Vice, the brutally irreverent New York-based magazine (which now boasts a slew of international editions, a critically-acclaimed online television site and a record label), has long employed free distribution at downtown boutiques to deliver its influential brand of hipster content to readers. And whatever your feelings are on Vice’s acidic tone, there’s no arguing that it’s one of the prettiest, heaviest free magazines around—a fact the magazine itself touts on its covers.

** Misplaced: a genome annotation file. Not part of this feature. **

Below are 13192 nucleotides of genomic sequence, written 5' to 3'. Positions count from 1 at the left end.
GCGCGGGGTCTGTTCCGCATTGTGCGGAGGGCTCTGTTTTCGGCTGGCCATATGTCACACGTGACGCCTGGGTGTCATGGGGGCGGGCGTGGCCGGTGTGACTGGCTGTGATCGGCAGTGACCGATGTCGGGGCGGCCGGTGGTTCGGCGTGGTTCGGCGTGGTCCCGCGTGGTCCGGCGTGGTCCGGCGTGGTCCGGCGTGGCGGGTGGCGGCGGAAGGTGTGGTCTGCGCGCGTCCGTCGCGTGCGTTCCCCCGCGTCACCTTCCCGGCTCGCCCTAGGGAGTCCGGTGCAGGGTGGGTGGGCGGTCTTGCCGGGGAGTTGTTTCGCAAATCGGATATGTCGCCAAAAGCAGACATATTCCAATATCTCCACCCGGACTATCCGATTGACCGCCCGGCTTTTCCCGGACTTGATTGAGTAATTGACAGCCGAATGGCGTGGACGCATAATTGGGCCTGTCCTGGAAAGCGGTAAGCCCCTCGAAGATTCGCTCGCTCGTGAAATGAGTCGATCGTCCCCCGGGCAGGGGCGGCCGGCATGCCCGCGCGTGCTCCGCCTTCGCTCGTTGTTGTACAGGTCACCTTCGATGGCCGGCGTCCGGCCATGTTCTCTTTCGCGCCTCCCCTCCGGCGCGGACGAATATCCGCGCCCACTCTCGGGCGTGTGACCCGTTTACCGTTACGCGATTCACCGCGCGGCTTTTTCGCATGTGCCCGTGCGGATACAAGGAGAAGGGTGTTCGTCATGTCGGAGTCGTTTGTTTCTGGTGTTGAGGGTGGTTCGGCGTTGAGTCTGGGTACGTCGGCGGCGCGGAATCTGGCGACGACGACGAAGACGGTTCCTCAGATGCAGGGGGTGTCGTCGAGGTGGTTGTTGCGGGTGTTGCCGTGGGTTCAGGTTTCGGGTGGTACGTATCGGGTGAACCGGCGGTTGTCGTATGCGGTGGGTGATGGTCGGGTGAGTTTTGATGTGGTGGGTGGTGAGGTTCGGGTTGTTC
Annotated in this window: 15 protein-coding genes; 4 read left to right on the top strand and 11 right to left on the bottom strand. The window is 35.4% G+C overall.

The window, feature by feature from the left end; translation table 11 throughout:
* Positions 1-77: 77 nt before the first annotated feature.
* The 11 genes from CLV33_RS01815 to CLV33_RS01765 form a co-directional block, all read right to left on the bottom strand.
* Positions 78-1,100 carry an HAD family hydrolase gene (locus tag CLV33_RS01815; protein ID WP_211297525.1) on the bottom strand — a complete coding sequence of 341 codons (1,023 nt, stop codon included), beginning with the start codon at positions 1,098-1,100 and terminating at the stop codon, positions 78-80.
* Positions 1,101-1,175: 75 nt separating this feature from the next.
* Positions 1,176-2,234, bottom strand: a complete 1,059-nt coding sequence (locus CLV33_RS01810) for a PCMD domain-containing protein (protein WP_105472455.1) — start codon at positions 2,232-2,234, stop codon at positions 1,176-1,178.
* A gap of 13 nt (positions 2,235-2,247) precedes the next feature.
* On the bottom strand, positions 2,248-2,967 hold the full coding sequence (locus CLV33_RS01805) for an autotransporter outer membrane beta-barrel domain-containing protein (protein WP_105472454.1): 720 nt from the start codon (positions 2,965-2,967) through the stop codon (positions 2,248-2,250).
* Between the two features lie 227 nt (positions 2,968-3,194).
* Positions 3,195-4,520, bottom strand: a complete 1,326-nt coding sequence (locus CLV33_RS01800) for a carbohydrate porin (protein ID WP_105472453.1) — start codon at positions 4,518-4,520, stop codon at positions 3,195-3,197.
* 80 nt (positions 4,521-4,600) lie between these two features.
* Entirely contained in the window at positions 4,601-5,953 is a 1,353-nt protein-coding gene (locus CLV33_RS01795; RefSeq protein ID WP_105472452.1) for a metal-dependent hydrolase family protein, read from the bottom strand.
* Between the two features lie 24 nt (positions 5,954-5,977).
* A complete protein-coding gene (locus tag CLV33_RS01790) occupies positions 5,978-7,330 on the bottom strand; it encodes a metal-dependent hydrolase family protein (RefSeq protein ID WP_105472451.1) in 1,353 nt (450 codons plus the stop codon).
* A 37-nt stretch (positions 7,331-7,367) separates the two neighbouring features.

Which is why it was bit of a shock to see the subscription card in a recent issue asking people to pay for subscriptions.
Why now? Vice says the magazine is so pretty, readers take stacks of free copies from these boutiques, subverting the key part of their distribution model.
Could this be first sign of trouble at Vice, a multiplatform, success story that has had as much to do with image as business acumen? Or is this a sly way to tack on revenue at a company whose founders have successfully positioned themselves as professional tastemakers, inking a development deal with MTV?
One of those founders, Gavin McInnes, left the company last month, citing “creative differences.”
His exit memo was, of course, brutally irreverent.